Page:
The Ford Service Book makes no mention of the earlier style torque tubes. I just finished up one today, and here is what I'd like to share. First of all, my drive shaft was ok, all of it. It's the only one I've worked on that didn't need the inner 2596 d.s. roller bearing sleeve replaced. I miked all the ball bearings in the thrust bearing assy, and they were ok. One was missing, so I replaced it. I packed it well with wheel bearing grease. The outer bearing sleeve was slightly worn, so I replaced it with a NOS one, and also replace the bearing which was worn .002 with a NOS one of those. I tapped in the thrust bearing until it seated against the outer sleeve. Since none of the parts I used came from the same car, it was a bit of a challenge to get the parts to cooperate, but after many disassemblies, it got easier each time. To hold the roller bearing assembly tight agains the rear of the torque tube I used two LATE d.s. retainer bolts put in backwards, as I was fitting the NOS driveshaft front bushing. The bore of that bushing didn't requre reaming, but did require a lot of facing with a Stevens facing tool. After at least a dozen tries, I was able to slip the u-joint pin all the way through. I failed to mention that I had already installed the d.s. distance plate before installing the bearing.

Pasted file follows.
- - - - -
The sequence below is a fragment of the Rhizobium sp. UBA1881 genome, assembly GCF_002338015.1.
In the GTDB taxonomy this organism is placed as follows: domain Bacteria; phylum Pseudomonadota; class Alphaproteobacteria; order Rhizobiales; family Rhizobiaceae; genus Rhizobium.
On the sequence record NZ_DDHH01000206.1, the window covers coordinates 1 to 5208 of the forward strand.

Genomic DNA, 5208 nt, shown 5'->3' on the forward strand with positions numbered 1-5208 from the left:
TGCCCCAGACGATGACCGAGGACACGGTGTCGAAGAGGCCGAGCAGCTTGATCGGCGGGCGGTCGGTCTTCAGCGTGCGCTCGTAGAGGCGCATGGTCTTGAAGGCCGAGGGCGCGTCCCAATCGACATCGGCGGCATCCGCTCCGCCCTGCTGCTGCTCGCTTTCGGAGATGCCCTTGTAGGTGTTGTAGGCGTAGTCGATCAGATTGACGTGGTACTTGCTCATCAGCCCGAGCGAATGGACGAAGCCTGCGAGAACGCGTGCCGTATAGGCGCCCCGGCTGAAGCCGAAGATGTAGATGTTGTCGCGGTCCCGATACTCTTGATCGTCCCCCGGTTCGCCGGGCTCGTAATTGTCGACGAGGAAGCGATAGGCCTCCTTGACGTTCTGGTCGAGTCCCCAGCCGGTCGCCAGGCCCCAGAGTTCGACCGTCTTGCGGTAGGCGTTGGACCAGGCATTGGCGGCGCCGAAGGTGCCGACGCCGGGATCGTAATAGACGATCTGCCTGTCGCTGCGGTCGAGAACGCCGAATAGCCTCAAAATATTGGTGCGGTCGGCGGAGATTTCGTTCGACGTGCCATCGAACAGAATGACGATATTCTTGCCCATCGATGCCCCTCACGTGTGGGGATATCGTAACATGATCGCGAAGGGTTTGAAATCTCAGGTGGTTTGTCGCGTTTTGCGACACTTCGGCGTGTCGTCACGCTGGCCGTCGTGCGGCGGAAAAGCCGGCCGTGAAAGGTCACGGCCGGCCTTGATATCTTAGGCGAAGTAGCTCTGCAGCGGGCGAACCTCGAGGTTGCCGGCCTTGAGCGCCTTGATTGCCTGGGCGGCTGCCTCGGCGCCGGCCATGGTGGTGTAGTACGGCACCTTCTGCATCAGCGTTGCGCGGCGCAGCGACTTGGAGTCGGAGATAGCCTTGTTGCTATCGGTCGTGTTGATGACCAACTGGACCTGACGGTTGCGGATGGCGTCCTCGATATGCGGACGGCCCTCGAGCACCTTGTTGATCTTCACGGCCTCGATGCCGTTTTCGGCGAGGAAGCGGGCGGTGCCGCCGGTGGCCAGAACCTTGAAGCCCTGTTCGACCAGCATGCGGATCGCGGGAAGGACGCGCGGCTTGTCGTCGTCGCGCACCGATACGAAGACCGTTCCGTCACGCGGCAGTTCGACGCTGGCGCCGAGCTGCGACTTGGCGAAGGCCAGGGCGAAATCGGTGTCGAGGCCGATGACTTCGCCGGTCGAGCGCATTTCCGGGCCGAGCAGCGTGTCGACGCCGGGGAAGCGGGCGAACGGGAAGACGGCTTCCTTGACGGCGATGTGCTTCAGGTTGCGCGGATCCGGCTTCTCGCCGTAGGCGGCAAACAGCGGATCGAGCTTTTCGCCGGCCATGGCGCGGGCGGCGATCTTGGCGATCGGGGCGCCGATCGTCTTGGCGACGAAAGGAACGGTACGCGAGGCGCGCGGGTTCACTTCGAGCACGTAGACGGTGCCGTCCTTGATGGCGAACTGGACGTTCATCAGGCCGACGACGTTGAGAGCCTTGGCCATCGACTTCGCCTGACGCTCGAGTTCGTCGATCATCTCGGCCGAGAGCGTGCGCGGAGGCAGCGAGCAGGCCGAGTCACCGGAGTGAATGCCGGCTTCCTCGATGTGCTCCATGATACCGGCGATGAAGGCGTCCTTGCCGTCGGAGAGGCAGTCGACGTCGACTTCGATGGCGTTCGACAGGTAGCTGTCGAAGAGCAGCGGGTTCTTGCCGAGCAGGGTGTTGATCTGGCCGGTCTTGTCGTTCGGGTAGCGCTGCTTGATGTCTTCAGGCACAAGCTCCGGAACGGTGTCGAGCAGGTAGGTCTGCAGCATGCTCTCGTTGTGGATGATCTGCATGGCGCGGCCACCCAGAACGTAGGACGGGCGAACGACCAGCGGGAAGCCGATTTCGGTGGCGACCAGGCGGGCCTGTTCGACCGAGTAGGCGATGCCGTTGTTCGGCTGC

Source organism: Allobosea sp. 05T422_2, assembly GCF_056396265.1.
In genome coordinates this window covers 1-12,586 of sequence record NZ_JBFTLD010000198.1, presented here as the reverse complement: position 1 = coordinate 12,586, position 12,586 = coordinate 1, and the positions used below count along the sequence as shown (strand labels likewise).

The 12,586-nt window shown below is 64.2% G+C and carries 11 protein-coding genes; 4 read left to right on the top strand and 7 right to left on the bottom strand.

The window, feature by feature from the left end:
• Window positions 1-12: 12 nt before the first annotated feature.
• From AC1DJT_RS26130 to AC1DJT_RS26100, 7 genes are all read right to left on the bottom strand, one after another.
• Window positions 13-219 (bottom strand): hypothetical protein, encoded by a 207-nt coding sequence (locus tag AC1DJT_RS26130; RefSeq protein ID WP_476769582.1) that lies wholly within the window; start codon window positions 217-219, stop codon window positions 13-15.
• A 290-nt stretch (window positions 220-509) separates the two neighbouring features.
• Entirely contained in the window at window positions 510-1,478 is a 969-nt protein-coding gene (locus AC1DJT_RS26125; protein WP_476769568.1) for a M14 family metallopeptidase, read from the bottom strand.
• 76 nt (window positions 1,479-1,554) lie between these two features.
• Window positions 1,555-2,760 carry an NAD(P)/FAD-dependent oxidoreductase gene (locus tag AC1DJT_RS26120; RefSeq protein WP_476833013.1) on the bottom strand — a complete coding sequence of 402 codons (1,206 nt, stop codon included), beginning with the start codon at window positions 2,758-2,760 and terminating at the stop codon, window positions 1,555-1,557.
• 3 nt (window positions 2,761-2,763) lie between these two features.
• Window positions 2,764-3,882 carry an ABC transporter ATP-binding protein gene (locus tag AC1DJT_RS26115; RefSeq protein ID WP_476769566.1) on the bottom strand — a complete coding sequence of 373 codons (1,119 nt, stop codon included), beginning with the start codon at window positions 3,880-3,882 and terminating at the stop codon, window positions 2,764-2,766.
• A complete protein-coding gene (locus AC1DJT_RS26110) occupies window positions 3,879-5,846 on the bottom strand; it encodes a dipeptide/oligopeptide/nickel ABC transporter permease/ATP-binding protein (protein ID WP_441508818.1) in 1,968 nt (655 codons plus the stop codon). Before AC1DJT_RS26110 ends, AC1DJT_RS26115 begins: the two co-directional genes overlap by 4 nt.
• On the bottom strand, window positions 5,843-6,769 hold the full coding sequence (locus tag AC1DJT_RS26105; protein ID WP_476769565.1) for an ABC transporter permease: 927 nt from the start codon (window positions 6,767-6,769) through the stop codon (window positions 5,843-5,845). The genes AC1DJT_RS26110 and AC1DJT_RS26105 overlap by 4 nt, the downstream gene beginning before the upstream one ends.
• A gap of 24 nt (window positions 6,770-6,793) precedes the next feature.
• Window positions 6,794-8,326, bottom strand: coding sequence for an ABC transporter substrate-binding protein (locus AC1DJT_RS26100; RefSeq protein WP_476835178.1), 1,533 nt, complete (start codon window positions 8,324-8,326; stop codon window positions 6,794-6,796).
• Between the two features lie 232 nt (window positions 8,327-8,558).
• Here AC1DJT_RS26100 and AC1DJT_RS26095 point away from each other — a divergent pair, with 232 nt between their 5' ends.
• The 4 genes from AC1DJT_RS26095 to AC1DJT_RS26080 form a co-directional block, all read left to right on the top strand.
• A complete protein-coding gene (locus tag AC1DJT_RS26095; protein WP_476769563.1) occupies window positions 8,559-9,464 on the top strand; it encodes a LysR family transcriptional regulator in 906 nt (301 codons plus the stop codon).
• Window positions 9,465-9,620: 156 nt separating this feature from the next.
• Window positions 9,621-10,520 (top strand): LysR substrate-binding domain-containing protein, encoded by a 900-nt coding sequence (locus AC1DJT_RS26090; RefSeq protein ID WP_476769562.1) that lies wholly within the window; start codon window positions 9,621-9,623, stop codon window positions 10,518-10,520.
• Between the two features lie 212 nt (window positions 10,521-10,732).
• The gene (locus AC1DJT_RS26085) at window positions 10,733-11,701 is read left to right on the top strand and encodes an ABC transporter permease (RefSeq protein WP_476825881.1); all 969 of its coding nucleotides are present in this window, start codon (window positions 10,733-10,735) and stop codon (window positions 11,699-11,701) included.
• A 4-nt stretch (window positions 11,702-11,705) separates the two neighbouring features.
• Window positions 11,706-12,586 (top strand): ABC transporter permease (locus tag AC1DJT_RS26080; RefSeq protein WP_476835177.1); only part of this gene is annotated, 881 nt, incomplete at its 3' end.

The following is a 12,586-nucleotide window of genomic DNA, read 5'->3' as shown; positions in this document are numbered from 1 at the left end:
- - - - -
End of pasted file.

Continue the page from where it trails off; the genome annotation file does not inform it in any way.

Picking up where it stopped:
I don't think I could ever make any money doing this stuff. It just takes too much time.
One thing I failed to mention, is the driveshaft required a NOS pinion key. I also used an excellent used ring and pinion set for this differential. The u-joint that was in the car was still in very nice shape, so I was able to re-use it. I could have used one of Johns new setups, but I still like doing it the way Ford did.
Do you recall the clearance between your drive shaft OD and the torque tube upper bushing ID?
I used a NOS babbit front bushing. It did not need reaming, although I ran a Stevens reamer through it anyway. I did have to face a fair amount off the front of it to get the proper clearance for the U-Joint.